Advocacy vs. InquiryAs a follow-on to yesterday's post concerncing Jay Conger's views on use of persuasion in internal decision-making, a process I suggested he might better have termed "advocacy," I'd mention that David Garvin (Harvard Business School) and Michael Roberto (Bryant University) go a step further in their 2001 Harvard Business Review article, "What You Don't Know About Making Decisions" (pdf).
Garvin and Roberto argue that advocacy which they define as a more singleminded effort than Conger's notion of persuasion is the wrong approach for a group working toward a decision. In its place they would have people use a process of "inquiry."
Garvin and Roberto summarize the differences between advocacy and inquiry as follows:
Concept of decision making
Advocacy: a contest
Inquiry: collaborative problem solving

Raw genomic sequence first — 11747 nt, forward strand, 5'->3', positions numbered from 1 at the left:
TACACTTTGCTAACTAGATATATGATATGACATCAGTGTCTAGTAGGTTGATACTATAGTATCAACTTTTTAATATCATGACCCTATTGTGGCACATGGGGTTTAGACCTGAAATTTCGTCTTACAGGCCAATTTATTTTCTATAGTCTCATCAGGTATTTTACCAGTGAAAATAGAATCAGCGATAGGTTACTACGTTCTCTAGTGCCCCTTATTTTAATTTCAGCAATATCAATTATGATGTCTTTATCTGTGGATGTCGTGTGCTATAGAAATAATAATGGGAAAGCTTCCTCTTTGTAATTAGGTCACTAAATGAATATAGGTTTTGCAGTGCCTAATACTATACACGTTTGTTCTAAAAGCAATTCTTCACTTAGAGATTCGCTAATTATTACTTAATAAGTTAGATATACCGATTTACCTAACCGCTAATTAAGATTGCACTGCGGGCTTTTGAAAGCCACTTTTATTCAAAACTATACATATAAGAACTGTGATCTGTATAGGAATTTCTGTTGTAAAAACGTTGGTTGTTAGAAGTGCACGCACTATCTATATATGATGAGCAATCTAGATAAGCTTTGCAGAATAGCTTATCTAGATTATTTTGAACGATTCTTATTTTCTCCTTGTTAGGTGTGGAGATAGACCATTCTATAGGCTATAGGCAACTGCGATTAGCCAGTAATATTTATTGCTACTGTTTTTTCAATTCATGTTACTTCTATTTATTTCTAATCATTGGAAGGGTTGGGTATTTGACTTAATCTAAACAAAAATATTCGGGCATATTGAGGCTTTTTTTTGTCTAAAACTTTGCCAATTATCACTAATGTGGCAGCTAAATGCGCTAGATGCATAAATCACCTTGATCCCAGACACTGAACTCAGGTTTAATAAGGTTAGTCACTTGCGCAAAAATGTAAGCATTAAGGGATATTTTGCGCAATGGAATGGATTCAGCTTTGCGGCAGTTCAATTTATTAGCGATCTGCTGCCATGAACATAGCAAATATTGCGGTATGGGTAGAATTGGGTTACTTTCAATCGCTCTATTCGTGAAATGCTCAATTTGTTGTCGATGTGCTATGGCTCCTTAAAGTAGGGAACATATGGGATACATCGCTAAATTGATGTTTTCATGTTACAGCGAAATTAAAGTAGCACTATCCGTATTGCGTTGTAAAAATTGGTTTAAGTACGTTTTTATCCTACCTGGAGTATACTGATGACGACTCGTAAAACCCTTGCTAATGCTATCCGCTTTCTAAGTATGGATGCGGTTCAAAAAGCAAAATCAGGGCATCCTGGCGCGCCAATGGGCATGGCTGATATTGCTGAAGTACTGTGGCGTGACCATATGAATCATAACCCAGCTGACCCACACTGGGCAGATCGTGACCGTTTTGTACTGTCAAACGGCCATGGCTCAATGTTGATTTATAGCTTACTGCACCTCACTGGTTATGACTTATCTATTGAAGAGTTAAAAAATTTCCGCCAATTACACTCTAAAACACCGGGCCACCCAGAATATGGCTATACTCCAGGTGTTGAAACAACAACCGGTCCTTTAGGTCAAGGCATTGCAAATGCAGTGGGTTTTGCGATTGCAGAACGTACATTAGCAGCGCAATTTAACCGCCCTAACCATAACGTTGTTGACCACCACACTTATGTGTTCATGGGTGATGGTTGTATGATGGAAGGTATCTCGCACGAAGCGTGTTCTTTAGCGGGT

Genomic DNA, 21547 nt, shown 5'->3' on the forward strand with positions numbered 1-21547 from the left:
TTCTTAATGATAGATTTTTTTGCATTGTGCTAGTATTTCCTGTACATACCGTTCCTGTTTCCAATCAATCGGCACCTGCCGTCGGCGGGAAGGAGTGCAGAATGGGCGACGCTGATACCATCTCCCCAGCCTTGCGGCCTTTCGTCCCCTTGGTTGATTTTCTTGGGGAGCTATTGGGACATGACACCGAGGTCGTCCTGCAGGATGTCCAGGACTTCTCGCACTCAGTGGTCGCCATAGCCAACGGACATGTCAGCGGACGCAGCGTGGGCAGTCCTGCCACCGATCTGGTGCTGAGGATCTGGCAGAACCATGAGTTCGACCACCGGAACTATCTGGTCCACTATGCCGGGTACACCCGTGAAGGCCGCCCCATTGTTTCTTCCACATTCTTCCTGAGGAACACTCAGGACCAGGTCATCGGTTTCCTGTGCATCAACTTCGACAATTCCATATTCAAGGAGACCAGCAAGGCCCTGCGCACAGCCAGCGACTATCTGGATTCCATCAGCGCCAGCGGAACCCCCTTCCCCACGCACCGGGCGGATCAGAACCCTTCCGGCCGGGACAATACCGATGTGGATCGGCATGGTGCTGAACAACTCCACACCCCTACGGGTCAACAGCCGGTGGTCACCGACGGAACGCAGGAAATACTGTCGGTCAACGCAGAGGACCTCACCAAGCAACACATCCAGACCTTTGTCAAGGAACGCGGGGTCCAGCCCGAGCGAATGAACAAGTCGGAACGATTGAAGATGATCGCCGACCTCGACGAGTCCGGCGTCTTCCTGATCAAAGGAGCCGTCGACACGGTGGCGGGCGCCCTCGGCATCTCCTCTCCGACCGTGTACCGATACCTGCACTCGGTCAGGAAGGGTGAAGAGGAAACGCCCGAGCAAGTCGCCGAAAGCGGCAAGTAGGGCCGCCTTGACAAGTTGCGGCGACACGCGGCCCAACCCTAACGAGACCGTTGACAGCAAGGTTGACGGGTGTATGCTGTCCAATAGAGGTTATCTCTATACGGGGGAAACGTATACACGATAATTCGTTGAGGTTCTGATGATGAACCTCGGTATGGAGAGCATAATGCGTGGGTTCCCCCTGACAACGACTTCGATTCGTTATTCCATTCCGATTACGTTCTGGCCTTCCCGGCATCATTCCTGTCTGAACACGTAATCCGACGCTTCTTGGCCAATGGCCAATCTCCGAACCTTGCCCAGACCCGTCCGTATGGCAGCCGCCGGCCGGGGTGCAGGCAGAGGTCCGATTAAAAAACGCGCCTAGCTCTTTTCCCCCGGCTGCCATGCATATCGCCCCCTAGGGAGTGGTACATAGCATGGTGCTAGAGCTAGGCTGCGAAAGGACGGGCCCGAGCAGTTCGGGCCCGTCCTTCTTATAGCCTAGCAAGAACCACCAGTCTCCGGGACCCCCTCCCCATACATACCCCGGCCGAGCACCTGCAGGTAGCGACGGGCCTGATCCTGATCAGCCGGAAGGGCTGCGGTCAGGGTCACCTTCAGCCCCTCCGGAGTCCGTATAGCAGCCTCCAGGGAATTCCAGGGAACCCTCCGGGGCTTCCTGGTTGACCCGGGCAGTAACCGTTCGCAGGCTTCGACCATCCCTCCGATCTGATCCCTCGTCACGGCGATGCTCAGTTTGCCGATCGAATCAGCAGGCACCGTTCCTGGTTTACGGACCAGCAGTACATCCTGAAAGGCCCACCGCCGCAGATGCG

Purpose of discussion
Advocacy: persuasion and lobbying
Inquiry: testing and evaluation
Inquiry: critical thinkers
Patterns of behavior
Advocacy: strive to persuade others, defend your position, downplay weaknesses
Inquiry: present balanced arguments, remain open to alternatives, accept constructive criticism
Advocacy: discouraged or dismissed
Inquiry: cultivated and valued
Advocacy: winners and losers
Inquiry: collective ownership
I believe the Garvin-Roberto analysis reinforces my own view that Conger uses "persuasion" in an ambiguous way because, the fact is, Conger would probably agree that what Garvin and Roberto call "inquiry" is the way to go.
To some extent, it's a question of who's doing the persuading/advocating/inquiring. Conger's analysis assumes one or two individuals working to build support for a course of action they believe advisable, while Garvin and Roberto are thinking in terms of a group collectively working toward making a decision.